It seemed a bit officious, but there probably weren’t many you could pick fault with technically, and the players quickly got used to the idea and maybe it did keep the game in check a bit. And when the sending off came it wasn’t a second booking but a straight red which was difficult to argue with – Switzerland’s (and West Ham’s) Behrami sent off for throwing an elbow. He actually did so twice within a few seconds, at two different players who may both have been tugging his shirt a little, but it was the second elbow on Beausejour which prompted the assistant referee to raise his flag. You can read what you like into the fact that Danny Mills, commentating for Radio Five, thought it was a harsh decision.
Sometimes having an extra man seems to make all the difference, sometimes it’s not clear that it changes the dynamic of the game by that much at all. In this case it did – Chile had already looked the brighter team in the early stages, clearly showing more desire to attack and passing it around quite nicely, but the advantage increased and the chances started to come after the sending off. Sanchez was looking tricky on the right hand side and as the half wore on Beausejour sent over a series of searching crosses from the left. Suazo got his head to one but couldn’t direct it on target.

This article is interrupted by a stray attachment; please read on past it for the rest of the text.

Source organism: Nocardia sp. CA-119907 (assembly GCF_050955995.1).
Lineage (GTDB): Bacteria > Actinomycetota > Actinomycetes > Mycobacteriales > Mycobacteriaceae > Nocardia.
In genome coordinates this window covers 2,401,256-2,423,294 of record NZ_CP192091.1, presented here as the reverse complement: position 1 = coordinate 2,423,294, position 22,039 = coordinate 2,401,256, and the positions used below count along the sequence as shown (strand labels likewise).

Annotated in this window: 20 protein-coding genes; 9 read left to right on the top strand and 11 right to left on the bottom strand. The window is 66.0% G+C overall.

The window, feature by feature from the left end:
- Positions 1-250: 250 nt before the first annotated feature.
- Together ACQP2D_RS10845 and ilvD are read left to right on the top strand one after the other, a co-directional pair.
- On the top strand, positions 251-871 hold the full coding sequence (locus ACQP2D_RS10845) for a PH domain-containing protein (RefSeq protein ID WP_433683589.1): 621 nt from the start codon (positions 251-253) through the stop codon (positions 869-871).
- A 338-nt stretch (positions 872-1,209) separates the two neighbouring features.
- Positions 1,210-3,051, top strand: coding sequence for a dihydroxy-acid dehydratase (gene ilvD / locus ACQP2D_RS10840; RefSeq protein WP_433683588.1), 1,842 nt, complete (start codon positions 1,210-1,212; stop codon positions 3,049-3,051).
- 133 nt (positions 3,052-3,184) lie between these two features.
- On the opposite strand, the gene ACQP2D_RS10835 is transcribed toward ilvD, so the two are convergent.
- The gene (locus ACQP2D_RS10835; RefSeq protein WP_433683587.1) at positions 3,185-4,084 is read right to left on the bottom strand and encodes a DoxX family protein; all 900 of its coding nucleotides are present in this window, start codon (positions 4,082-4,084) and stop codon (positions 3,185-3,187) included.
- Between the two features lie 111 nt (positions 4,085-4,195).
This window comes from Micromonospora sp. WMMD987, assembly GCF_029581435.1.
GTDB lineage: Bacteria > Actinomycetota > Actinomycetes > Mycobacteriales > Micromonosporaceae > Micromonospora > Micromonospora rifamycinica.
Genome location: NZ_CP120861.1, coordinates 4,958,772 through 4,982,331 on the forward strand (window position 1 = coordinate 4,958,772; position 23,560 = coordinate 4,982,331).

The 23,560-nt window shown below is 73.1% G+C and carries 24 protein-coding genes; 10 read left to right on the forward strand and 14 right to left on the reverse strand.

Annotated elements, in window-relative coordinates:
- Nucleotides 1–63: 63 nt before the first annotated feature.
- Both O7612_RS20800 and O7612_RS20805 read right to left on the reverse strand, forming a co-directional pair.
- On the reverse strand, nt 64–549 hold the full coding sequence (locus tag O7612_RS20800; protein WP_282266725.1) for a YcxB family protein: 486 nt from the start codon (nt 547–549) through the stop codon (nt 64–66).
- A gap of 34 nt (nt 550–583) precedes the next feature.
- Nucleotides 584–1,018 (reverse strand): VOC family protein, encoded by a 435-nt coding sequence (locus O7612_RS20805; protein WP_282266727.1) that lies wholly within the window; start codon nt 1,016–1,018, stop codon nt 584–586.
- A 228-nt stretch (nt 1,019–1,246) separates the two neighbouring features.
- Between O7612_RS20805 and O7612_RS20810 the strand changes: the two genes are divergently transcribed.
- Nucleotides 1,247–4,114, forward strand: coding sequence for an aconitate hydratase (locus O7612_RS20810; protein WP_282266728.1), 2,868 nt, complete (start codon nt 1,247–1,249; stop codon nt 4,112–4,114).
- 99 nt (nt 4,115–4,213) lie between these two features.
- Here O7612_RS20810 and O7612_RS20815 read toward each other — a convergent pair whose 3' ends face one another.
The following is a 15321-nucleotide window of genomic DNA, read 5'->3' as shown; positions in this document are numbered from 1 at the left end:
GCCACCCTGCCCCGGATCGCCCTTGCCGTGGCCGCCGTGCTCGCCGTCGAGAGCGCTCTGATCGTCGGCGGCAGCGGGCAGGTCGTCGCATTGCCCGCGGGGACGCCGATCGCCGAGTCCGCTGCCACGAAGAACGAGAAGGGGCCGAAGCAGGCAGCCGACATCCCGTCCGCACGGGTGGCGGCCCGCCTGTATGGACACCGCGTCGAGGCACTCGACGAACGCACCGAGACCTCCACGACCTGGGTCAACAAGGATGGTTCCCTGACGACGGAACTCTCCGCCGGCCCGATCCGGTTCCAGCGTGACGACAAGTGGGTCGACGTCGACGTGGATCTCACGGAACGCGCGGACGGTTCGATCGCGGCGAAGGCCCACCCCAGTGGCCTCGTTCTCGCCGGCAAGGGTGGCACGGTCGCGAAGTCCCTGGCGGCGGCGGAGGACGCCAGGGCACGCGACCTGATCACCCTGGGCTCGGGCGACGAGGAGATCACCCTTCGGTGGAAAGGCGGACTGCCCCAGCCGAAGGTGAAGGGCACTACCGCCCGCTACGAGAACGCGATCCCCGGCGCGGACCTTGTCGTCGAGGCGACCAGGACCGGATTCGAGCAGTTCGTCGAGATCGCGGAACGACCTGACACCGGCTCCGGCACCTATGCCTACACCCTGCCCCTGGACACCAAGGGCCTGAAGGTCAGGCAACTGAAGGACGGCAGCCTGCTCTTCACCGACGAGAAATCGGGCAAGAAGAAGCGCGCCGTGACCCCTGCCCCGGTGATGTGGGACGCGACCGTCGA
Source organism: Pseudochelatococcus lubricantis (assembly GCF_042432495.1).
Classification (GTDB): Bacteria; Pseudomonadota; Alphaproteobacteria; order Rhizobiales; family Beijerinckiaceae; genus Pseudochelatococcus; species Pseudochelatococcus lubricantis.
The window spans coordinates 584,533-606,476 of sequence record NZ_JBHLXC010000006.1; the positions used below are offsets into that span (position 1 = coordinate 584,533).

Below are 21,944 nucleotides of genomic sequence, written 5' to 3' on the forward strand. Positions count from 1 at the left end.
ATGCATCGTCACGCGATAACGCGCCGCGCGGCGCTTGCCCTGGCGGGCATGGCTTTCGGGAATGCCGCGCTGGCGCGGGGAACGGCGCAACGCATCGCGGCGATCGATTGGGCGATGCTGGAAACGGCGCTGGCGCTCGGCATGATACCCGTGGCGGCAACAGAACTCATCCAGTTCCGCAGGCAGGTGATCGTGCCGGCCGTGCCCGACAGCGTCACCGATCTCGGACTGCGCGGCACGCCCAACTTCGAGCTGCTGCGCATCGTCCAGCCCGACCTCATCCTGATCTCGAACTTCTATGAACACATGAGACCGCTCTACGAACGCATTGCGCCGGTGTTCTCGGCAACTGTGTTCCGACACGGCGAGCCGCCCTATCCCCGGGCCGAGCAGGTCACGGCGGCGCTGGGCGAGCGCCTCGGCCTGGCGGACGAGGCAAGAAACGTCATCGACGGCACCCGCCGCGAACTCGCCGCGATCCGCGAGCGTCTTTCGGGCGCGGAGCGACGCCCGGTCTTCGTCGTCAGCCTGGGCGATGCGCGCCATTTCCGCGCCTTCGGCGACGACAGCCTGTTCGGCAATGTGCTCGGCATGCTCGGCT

The second half continued in the same vein, with Chile playing with the kind of urgency that suggested they were on a tight schedule. Perhaps they were keen not just to win the game but to deny Switzerland their world record. As the commentary team kept reminding us, if Chile hadn’t scored by midway through the half then the Swiss would break the world record for the number of minutes of world cup football played without conceding a goal, having not conceded at all in their four games in 2006 (before a defeat on penalties to Ukraine). They did get to the record, but not without some scares. A free kick out on the left was rolled to Sanchez at the edge of the area, his shot was deflected in but the flag rightly went up for a red shirt crossing the path of the ball from an offside position; moments later Valdivia sent a dangerous ball across the six yard box but there were no takers on the end of it; then Sanchez again nicked possession and ran at goal only to see Benaglio save well at his feet.